Anew app from Microsoft has been spotted on Windows Store that allows the Windows 10 users to access the internet data without a contract. The new “Cellular Data” app gives a user the choice to buy a data plan using the Microsoft account and access the internet easily.

This app suggests that Redmond is developing its own SIM cards that will be compatible with Windows devices. While the company hasn’t revealed the exact markets where it would sell the SIM cards, Windows Store information about Cellular Data app mentions that the service will be available in domestic markets with international roaming in the pipeline.

The company explains on Windows Store: “Now you can buy and use mobile data at your own convenience. Purchase a plan via Windows Store anywhere network coverage is available”.

microsoft sim card

The company adds that Cellular Data app works solely with some particular Windows 10 devices and needs a Microsoft SIM card.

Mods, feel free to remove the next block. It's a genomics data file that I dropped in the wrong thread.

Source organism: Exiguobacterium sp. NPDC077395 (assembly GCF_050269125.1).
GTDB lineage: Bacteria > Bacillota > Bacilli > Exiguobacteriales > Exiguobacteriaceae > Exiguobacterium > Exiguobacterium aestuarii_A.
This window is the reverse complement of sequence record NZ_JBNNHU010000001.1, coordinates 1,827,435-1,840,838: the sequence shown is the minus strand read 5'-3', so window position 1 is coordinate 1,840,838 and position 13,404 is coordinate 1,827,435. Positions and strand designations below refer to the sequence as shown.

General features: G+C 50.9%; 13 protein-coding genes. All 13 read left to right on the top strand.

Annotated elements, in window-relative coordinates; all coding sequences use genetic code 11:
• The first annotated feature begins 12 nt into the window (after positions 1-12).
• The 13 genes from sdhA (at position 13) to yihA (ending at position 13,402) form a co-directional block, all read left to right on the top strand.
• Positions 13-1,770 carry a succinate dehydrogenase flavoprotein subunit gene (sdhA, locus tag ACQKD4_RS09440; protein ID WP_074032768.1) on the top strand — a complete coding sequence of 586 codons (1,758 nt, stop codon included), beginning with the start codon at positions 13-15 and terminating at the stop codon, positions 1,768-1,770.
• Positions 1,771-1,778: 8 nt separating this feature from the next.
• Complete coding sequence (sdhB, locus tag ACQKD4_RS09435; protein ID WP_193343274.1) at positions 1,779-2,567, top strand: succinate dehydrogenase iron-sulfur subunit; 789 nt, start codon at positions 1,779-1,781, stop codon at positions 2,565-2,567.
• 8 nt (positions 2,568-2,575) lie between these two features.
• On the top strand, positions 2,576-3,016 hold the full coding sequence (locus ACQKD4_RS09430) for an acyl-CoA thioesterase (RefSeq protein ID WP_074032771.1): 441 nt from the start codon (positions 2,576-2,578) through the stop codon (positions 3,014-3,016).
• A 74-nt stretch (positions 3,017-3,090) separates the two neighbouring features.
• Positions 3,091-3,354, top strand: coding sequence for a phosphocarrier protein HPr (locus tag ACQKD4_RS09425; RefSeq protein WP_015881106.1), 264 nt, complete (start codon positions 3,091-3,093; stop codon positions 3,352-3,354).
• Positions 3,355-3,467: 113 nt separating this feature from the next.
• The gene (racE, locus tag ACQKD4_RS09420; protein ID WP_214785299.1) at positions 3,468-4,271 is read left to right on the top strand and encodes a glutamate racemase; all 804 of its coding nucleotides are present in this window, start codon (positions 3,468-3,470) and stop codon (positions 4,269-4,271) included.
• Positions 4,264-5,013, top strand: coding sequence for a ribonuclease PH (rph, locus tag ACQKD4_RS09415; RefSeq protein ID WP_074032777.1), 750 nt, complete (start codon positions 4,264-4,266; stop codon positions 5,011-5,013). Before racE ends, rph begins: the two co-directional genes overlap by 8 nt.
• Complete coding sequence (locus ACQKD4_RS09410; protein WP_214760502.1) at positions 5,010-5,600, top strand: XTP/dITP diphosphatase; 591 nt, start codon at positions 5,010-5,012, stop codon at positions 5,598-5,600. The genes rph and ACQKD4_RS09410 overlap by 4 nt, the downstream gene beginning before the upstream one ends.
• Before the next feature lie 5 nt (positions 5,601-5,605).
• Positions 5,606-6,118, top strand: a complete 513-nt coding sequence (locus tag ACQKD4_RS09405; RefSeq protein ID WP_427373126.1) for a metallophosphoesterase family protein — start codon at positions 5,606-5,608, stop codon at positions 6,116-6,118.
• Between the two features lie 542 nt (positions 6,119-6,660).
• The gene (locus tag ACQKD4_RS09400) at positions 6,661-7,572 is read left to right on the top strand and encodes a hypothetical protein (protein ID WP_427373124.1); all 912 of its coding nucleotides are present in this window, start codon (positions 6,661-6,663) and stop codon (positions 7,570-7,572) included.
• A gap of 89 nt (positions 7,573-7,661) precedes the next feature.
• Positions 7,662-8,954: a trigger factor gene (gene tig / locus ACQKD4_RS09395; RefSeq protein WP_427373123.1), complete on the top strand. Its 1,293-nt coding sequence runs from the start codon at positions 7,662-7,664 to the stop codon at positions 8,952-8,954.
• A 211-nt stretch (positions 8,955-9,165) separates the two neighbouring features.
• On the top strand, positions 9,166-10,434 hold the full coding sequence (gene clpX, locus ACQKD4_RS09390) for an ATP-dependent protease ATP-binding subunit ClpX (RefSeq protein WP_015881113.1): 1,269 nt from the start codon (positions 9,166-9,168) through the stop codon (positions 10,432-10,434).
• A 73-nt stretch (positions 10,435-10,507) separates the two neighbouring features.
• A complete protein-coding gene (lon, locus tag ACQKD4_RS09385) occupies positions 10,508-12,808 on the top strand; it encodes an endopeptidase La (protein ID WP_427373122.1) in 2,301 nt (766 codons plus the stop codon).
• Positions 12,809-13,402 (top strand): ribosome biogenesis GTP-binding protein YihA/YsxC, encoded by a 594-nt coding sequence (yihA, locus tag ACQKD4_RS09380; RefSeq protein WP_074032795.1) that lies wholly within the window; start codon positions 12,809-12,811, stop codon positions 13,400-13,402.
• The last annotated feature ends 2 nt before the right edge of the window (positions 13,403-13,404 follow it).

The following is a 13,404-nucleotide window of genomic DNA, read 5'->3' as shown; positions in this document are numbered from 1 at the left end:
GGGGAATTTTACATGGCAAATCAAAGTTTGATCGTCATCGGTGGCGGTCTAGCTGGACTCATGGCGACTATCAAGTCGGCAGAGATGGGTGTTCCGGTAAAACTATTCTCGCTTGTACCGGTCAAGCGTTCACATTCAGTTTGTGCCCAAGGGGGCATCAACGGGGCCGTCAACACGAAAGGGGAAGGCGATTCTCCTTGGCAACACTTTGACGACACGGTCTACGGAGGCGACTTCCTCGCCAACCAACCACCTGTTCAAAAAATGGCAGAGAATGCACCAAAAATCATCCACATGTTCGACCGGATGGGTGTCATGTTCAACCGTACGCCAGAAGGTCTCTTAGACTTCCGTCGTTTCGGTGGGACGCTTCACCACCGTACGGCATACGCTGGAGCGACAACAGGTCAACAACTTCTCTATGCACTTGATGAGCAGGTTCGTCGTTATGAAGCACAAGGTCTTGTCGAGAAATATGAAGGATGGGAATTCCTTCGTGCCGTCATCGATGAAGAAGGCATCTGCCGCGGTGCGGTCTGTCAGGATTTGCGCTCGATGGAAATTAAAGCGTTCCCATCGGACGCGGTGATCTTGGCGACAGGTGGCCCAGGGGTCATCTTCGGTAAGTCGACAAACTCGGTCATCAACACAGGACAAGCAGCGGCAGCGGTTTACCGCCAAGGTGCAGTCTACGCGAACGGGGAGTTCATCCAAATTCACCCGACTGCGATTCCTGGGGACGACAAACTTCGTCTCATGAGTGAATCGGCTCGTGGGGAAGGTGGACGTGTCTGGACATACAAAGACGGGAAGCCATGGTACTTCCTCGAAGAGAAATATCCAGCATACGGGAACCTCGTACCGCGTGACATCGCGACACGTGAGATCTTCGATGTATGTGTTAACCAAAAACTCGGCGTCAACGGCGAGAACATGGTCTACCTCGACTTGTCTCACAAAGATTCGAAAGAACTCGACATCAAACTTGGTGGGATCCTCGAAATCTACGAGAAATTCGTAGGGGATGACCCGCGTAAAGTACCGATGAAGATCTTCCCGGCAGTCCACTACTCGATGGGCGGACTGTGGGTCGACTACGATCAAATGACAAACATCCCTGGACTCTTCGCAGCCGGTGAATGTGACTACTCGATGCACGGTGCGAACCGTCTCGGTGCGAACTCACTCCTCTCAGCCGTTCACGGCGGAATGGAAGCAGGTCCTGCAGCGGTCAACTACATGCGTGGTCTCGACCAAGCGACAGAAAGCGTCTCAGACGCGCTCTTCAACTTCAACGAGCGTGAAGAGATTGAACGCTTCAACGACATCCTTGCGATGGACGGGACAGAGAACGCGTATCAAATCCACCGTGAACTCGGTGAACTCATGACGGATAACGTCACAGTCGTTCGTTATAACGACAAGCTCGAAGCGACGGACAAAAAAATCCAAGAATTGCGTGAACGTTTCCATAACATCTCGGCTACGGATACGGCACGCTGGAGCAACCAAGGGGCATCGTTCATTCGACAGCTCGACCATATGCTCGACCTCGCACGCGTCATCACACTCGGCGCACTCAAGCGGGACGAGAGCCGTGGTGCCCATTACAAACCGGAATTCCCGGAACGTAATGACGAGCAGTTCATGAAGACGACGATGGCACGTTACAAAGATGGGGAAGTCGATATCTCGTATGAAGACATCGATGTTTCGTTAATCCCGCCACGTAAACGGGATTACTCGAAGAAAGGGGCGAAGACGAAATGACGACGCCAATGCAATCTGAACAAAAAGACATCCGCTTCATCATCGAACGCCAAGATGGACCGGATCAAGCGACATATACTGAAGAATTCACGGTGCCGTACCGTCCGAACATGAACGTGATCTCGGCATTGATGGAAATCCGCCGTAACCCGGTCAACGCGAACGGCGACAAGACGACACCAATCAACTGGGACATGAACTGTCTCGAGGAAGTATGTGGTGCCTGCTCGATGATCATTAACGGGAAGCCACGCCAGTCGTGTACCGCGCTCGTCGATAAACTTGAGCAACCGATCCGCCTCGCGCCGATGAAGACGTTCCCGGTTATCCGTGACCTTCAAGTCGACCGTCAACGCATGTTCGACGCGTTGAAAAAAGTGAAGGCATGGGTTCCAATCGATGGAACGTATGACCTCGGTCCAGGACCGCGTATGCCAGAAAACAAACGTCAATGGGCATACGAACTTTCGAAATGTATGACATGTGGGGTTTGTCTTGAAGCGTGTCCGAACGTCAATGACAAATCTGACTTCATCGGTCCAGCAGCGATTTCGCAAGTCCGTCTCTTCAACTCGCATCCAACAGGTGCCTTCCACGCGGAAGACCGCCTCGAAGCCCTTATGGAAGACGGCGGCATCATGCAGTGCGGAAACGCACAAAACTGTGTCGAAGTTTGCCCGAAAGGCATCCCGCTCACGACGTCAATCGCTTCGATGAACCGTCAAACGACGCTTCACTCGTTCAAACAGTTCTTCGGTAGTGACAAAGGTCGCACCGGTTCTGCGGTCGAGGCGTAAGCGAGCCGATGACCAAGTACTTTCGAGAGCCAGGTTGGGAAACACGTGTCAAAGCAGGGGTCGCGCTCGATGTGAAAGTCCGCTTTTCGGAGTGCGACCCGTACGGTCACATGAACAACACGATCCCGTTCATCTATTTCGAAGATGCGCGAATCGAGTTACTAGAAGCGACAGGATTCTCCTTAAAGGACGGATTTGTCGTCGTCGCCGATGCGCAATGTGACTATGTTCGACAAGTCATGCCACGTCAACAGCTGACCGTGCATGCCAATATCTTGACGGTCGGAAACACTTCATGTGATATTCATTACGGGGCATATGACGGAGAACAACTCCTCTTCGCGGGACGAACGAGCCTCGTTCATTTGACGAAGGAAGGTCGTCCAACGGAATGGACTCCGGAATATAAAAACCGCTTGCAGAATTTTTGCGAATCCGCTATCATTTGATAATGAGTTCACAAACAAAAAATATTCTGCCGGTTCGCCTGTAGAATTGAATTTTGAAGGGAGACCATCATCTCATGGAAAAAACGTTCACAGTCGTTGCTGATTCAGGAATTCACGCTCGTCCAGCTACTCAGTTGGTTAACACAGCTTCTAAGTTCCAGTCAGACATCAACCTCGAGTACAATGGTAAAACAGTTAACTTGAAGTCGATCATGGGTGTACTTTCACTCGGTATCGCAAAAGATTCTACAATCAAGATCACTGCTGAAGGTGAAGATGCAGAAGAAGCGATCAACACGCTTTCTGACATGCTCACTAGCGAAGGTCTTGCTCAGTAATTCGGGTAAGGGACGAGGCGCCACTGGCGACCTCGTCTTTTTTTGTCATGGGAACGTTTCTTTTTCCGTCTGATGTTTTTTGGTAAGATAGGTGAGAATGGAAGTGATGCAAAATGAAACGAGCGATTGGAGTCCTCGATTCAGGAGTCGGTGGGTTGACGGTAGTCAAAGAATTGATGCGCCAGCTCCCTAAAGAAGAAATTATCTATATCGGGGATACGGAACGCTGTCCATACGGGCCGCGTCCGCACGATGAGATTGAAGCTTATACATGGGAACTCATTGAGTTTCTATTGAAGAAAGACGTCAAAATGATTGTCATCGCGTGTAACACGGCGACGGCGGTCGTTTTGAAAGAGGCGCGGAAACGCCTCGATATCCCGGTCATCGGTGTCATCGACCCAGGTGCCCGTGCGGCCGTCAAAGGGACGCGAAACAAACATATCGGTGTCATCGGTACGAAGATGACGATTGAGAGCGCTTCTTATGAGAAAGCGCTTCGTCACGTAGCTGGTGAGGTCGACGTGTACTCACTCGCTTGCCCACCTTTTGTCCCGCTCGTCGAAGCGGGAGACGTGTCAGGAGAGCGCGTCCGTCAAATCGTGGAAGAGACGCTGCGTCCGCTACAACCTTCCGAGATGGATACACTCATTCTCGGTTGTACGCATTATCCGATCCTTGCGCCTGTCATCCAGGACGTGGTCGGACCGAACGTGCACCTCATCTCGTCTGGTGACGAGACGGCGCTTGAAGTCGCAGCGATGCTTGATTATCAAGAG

Features of Microsoft SIM card and Cellular Data app:

  • Get online anywhere regardless of Wi-Fi availability.
  • Purchase cellular data when and where you need it – no fixed contracts.
  • Experience a more secure network using cellular connectivity.
  • Get in control of cost and data usage by checking your balance in real-time.

While it would be unfair to compare the service directly to Google’s Project Fi, Microsoft is taking some inspiration from search engine giant and learning some new tricks to make things easier for its users. It’s possible that Microsoft is busy planning to enter into partnerships with mobile carriers to create its own mobile network.

Microsoft could also adopt a strategy similar to Apple’s own SIM cards for providing cheaper internet services.

About the launch date, partner carriers and pricing details, we’ll have to wait and see.

Source: fossbytes